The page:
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Friday, October 15, 2021
In a tight labor market, vaccine requirements are a double-edged sword
Greetings readers! In today’s episode of Mixed Signals on the Macroeconomy, a hot read on consumer prices was followed up by jobless claims setting a new pandemic-era low. That labor market read, combined with strong third quarter earnings, was sufficient enough to power the S&P 500 Index (^GSPC) to its best day in about seven months.
The unexpected drop in unemployment claims — the latest testament to how tight labor conditions remain, even as bad news literally piles up in other parts of the economy — allows us to consider an as-yet under-explored question about the nexus between COVID-19 and understaffed service-sector jobs.
To wit: Are newly-implemented vaccine mandates helping or hurting a staffing shortage that’s now found its way to pizza deliveries? Especially since those requirements disproportionately impact workers of color who demonstrate high levels of vaccine hesitancy?
It’s a fair question, and one Yahoo Finance’s Anjalee Khemlani explored this summer, when New York City was among the first wave of cities to impose stiff vaccine/COVID-testing requirements on workers and businesses.
The Big Apple’s data show non-whites still lag the broader population as having received at least one dose, a trend confirmed by the Centers for Disease Control’s own figures. And according to Bureau of Labor Statistics data, Blacks and Latinos comprise the largest share of retail, hospitality and leisure workers, among the professions directly affected by coronavirus infections and vaccine mandates.
According to Andrew Hunter, an economist and co-founder of job search engine Adzuna, resistance to vaccine mandates and burnout (including, but not limited to health care) are converging to drive up quit rates. The dynamic is also becoming an impediment to filling open jobs.
“With this in mind, employers are experiencing new and unique challenges; those without firm vaccination policies are struggling to hire for in-person roles, especially as approximately 9 million Americans are hesitant to return to work due to Delta concerns,” Hunter told the Morning Brief in an email.
“On the flip side, for some companies, vaccine mandates to ease these concerns could in themselves alienate staff. This wasn’t a factor in the last JOLTS (job openings and labor turnover survey) report, but we will likely see an impact in the September report since Biden’s mandate recently went into effect,” Hunter added.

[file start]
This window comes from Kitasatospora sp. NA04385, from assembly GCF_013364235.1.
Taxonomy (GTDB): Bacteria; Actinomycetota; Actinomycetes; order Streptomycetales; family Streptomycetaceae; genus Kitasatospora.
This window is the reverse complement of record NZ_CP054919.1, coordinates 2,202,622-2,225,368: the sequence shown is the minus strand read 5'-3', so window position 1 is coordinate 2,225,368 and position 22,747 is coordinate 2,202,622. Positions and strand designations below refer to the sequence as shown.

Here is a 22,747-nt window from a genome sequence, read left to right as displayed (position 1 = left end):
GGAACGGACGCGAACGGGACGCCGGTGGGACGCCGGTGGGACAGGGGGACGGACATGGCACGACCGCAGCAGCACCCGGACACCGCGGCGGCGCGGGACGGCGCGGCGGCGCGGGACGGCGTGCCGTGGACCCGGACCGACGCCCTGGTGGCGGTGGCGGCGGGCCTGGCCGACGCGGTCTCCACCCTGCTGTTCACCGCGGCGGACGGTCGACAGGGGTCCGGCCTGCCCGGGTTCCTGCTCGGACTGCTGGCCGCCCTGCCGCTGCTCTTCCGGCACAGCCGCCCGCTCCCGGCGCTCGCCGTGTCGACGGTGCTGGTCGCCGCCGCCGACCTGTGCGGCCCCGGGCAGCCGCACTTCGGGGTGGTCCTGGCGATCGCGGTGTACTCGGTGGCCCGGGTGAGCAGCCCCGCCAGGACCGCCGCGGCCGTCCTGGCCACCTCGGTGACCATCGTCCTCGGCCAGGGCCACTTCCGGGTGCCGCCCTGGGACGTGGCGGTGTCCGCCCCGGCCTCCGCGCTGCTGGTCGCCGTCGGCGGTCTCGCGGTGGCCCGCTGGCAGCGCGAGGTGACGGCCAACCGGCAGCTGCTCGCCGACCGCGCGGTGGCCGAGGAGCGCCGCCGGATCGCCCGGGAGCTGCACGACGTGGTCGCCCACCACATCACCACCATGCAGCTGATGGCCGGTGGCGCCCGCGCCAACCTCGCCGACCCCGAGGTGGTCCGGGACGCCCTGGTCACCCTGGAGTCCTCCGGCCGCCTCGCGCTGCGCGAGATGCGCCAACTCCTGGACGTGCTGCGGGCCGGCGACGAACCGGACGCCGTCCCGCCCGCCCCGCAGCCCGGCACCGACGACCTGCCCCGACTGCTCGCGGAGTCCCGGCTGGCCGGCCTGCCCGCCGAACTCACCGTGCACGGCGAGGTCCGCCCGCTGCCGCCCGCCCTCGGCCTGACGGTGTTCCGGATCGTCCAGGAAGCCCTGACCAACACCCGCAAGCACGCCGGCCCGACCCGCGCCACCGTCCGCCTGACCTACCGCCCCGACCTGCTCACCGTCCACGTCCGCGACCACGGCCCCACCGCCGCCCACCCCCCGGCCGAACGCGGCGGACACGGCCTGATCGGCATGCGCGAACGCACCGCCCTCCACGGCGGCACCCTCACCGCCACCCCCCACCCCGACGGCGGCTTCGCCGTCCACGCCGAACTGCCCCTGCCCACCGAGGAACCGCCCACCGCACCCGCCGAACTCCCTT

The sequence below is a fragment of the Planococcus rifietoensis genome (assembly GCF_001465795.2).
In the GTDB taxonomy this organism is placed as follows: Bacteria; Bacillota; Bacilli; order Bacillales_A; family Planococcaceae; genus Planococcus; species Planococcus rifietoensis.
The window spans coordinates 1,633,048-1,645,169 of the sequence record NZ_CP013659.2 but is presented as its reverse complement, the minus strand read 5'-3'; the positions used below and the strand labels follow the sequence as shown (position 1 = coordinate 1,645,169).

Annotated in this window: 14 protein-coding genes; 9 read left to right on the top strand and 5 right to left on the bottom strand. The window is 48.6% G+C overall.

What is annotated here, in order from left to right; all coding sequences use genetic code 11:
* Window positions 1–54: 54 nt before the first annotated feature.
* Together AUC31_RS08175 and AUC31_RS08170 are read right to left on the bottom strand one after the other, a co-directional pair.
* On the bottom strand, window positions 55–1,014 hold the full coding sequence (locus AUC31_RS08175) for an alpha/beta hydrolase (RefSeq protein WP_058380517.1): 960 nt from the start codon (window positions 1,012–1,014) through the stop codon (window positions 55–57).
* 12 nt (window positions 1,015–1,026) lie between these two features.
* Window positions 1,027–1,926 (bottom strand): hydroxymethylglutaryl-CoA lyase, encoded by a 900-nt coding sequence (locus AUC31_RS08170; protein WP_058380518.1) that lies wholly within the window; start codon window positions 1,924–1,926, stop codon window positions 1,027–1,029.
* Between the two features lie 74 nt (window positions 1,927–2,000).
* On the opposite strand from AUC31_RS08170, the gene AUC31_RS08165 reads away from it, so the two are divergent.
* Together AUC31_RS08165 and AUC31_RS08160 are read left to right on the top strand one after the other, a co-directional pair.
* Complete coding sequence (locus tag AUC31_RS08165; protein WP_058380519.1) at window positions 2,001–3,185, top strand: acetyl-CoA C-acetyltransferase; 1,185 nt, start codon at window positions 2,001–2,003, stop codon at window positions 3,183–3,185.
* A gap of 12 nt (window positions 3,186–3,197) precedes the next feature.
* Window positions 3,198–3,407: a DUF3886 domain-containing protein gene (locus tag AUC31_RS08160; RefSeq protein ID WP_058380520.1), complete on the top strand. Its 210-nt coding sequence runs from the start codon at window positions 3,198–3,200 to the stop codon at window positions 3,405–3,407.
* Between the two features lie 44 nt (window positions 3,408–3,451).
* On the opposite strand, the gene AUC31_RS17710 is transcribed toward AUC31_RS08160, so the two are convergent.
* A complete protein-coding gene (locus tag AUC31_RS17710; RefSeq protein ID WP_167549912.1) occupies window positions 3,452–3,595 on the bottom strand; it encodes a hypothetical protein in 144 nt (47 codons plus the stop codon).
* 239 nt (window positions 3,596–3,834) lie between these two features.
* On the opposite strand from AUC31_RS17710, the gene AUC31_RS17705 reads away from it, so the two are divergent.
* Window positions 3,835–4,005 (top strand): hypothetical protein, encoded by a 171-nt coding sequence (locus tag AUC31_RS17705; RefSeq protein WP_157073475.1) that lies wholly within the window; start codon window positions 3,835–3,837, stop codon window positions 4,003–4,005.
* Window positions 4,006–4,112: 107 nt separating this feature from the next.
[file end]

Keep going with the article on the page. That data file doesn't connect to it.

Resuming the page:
And battle lines are being drawn all across the country, with first responders in NYC and Los Angeles sparring with city officials over mandates. In the private sector, where companies are moving to comply with the Biden administration’s recent executive order, some employers are courting legal challenges by firing unvaccinated workers.
Taken together, it suggests companies are going to have a tougher time filling open jobs.
“Sectors with a higher proportion of vaccine-hesitant staff may be better off increasing incentives for employees to be vaccinated, such as cash bonuses,” said Adzuna’s Hunter, who cited Amazon’s (AMZN) recent giveaway of cash bonuses and cars to those who took the shot.
“Adzuna data shows that incentives aren’t uncommon; in August, 27,700 job ads on the Adzuna platform mentioned a bonus on offers to employees who get a COVID-19 vaccine, up from 10,900 in July,” he added.
It also suggests that some areas insisting on a COVID-19 inoculation may see an outflow of workers to more permissive states like Texas or Florida (in the interest of full disclosure, a vaccine-hesitant relative told me a few days ago he was mulling a move to a “red state” that wouldn’t require the shot).
“We’ve seen Elon Musk announcing he’s moving the Tesla (TSLA) HQ to Texas and the more libertarian state views are likely part of the appeal — vaccine mandates and otherwise. However, this is not a new trend,” said Hunter.
“There has been a large-scale migration into states like Texas and Florida over the last year, regardless of differing views on vaccine mandates with many different factors at play, including a lower cost of living and better quality of life,” he explained.
“Job seekers who don’t want to be vaccinated will likely opt for remote positions rather than uprooting their lives. When that isn’t a possibility, we anticipate that they will choose industries or companies where a legal mandate is not in place,” the economist added.
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